Paul Revere and the Raiders' Michael Smith Dead
March 12, 2001, 06:00 PM

By Tarea Burghart, AP

Michael Smith, the drummer for the 1960s rock 'n' roll band Paul Revere and the Raiders who played the part of the madcap jokester on stage, has died. He was 58.

Smith died March 6 of natural causes at Kona Community Hospital after being found unconscious in his home in Kona on the Island of Hawaii, according to Roger Hart, the band's manager, and hospital officials.

Smith -- called "Smitty" by friends and bandmates -- was born and raised in the suburb of Beaverton. He joined the band in 1962 after he was discovered by band leader Paul Revere and vocalist Mark Lindsay playing guitar at a teen club called the Headless Horseman in downtown Portland, Hart said.

"Mike was playing a guitar, but not that well, according to Paul, and he basically said if you play the drums, I might have a place for you in my group," said Hart, a Portland DJ before he became the band's manager.

The Raiders were known for their tri-cornered hats, colonial costumes and wild and crazy stage act.

"Smitty was the Ringo. He was the personality. If they had just been another group -- that would have been fine. They were good," Hart said. "But their legacy was humor with hits."

The Raiders were signed by CBS' Columbia Records in 1963. Their first release, a recording of "Louie, Louie" topped charts on the West Coast, but the Kingsmen's version of the almost unintelligible song became the national hit, Hart said.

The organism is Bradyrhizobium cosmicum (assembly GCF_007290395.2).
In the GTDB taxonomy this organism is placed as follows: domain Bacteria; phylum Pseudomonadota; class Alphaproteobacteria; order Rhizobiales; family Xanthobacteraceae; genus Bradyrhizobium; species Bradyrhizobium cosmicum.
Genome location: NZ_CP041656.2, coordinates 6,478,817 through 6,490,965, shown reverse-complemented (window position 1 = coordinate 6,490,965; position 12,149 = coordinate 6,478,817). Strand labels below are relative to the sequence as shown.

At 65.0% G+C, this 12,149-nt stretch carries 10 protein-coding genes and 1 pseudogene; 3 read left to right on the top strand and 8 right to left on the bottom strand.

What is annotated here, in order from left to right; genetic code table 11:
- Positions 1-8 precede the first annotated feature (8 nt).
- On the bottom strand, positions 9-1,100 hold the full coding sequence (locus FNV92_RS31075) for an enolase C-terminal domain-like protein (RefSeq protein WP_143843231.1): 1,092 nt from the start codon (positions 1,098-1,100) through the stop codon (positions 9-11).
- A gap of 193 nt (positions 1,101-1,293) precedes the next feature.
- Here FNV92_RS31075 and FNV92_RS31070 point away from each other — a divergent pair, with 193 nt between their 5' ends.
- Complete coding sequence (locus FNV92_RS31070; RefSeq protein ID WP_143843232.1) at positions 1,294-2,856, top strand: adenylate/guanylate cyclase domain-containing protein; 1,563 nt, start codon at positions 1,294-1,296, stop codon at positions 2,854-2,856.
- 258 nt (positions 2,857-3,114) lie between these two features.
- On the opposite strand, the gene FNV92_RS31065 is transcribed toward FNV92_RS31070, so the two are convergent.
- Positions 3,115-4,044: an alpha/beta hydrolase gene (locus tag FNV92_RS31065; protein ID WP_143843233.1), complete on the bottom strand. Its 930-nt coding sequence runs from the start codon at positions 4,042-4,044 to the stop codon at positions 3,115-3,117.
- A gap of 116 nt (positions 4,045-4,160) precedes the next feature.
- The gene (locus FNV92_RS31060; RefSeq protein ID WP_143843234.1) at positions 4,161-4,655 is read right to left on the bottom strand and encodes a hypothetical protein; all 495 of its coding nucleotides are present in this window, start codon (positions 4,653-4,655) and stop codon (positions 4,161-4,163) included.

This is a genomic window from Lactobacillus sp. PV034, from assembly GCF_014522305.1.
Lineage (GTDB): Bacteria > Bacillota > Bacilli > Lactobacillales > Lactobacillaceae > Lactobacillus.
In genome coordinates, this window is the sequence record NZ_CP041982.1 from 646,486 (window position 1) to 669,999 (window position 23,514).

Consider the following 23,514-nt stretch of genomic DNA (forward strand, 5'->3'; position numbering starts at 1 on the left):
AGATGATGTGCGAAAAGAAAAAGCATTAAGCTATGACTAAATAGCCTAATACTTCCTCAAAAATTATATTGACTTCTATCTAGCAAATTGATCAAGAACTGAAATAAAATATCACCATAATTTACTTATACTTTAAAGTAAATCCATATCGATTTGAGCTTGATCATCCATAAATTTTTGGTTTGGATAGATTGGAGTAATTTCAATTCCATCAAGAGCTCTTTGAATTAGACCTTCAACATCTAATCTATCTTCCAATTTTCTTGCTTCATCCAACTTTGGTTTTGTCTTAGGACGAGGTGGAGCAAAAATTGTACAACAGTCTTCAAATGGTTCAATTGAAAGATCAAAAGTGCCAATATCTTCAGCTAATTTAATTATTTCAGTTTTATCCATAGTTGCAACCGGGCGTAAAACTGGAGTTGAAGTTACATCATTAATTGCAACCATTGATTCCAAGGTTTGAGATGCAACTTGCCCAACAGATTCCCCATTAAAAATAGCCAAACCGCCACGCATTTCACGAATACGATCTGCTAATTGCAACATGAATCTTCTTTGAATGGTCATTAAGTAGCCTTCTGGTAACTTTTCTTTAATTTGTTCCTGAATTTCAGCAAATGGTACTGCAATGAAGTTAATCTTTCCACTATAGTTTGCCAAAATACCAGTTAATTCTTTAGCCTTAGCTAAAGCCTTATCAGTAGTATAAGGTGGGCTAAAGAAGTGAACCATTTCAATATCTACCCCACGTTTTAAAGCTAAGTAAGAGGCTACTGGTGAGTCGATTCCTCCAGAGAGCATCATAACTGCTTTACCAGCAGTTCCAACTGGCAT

In 1965, the Raiders were hired to host "Where the Action Is," a daily afternoon television show on ABC produced by Dick Clark Productions. The show toured the country, featured musical acts as guests and turned the Raiders -- including Smith -- into teen idols, Hart said.

The Raiders' hit singles included "Just Like Me," "Kicks," "Good Thing," and their biggest hit, "Indian Reservation."

Although he was the clown onstage, Smith could be quiet, introspective and somewhat shy out of the spotlight, Hart said.

"Offstage, he was a gentle man and a gentleman. He was very kind to people," Hart said. "Smitty was our little peacemaker. He was very concerned about world conditions and wishing that somebody could straighten out the rest of the world."

Smith left the band in 1975 and has lived in Hawaii off and on since then, Hart said.

He is survived by his wife, Brenda and children Jenna, Rio, Rory and Alexandra.

Hart said members of the Raiders and close associates are planning a private reunion soon to remember Smith.

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